Stories differ at assault trial

Friday November 4, 2011

PITTSFIELD -- Two very different descriptions of a fight that led to one man’s stabbing and the other being put on trial for armed assault with the intent to murder emerged at trial Thursday in Berkshire Superior Court.

The trial of Taequan Carter, 19, for the July 29, 2010, stabbing of then 38-year-old Phillipe Laframboise began with Berkshire Assistant District Attorney Marianne Shelvey telling the 14 jurors that the defendant "brought a knife to a fist fight."

According to Shelvey, Carter became angry when Laframboise threw him out of a house party on Lincoln Street in Pittsfield. What started as pushing turned to punching and ended with the victim being stabbed seven times by Carter, she said.

Shelvey’s version of events differed from those of Carter’s attorney, Jennifer Tyne.

Tyne said Laframboise attacked Carter out of jealousy after a woman Laframboise brought home from a bar got together with Carter at the party.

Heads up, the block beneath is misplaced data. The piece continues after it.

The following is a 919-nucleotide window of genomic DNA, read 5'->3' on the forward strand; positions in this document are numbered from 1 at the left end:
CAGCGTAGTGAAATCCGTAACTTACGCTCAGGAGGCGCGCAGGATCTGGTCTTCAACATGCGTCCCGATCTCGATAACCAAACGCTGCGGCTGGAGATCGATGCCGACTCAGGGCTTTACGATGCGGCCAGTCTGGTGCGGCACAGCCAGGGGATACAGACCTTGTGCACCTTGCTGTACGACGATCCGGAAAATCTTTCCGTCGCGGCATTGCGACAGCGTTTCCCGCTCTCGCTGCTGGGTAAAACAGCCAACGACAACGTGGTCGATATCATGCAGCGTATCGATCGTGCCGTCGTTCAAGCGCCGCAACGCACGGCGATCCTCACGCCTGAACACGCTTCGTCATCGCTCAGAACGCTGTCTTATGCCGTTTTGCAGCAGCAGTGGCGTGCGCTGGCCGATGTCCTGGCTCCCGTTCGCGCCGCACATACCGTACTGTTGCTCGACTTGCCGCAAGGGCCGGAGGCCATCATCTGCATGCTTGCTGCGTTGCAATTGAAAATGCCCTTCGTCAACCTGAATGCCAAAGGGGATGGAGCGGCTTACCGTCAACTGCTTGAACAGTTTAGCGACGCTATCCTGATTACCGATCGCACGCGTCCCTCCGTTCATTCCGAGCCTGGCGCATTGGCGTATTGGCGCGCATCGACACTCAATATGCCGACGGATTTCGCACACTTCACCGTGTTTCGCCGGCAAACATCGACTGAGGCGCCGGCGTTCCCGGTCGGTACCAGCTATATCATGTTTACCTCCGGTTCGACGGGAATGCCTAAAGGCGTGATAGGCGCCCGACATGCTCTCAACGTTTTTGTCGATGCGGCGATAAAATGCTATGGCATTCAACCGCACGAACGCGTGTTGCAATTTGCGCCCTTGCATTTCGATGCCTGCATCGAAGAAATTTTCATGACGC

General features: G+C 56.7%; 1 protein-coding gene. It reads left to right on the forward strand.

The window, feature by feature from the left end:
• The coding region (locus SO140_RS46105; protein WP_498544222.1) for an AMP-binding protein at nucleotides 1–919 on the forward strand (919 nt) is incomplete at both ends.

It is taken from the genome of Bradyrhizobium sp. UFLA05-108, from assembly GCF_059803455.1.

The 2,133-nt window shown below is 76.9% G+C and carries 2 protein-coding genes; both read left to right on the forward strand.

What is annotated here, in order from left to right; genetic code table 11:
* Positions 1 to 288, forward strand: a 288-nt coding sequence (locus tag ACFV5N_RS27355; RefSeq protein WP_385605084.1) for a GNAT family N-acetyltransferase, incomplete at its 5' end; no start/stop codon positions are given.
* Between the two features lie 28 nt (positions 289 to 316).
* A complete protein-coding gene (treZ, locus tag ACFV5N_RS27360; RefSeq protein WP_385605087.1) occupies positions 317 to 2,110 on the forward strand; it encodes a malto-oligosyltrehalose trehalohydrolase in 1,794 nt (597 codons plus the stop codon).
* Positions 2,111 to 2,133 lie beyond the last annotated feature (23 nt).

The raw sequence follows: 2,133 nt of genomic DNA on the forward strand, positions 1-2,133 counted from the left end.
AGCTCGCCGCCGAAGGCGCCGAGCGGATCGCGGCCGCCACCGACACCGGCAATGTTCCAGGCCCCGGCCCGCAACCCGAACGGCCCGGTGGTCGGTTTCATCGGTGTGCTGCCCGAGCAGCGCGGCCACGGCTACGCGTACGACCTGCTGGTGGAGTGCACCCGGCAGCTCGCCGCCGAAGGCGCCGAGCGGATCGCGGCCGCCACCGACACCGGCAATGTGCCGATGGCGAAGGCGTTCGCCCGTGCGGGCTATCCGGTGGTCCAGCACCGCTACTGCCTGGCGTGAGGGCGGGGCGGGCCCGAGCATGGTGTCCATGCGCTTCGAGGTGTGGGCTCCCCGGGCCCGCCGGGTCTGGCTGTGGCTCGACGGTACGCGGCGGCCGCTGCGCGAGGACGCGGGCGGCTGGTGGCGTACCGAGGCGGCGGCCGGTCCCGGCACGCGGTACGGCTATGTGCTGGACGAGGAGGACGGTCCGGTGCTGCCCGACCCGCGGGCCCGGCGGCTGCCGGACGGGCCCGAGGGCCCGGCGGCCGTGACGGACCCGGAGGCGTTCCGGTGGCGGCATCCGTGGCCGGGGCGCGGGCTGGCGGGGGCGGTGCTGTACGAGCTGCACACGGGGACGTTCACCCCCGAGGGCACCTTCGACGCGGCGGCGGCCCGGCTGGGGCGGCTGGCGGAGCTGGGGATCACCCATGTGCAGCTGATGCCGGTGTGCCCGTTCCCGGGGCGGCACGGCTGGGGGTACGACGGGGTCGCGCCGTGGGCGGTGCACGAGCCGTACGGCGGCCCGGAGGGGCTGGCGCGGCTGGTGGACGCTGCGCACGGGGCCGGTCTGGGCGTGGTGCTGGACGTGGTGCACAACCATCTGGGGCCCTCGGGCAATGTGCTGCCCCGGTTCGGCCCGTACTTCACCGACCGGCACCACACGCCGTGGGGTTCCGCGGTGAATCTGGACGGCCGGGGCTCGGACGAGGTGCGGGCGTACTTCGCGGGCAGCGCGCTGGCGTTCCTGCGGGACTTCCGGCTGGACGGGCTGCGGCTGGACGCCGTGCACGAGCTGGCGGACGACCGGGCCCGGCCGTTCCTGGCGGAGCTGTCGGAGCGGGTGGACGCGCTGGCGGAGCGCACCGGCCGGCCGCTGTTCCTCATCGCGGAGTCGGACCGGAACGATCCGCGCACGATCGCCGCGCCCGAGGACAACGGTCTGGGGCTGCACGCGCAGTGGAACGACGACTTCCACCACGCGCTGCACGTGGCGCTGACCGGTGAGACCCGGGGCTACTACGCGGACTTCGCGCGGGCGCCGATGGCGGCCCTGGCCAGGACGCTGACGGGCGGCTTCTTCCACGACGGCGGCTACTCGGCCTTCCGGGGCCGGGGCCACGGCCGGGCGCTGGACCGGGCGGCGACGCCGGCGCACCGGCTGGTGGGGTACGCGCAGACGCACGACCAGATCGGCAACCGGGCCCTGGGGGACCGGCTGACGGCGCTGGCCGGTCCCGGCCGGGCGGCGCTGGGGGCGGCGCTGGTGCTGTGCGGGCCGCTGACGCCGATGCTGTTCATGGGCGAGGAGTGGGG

Laframboise threw Carter down a set of stairs and beat him with a broken broom handle while his friends held Carter against a wall, Tyne told the jury.

"It’s a case of self-defense," she told the jurors. "Mr. Carter had every right to do what he did." Laframboise was "bigger, stronger Š and more aggressive" than Carter, she said.

Two of the prosecution’s witnesses also seemed to differ from one another on the details of the night in question.

According to John Newton, one of the residents of the apartment where the fight took place, he heard noises coming from the hall, went to investigate, and saw two men standing over Laframboise, who was crumpled on the floor. Newton said he didn’t see either a knife or a broom handle being used by anyone. He followed Laframboise down the front steps and to his truck where he noticed Laframboise was covered in blood.

Jimmy Rusher, another of the apartment’s residents, said he came out of the living room to find Carter and Laframboise fighting in the apartment’s hallway. Rusher separated the two men, holding Laframboise back while Newton did the same with Carter.

Rusher said he never saw Laframboise or Carter with a weapon. Rusher eventually went back to the living room believing the fight had ended, he told the court, and didn’t see Laframboise leave the house.

Carter’s trial resumes Monday with the continuation of the prosecution’s case. Testimony will likely conclude Tuesday.


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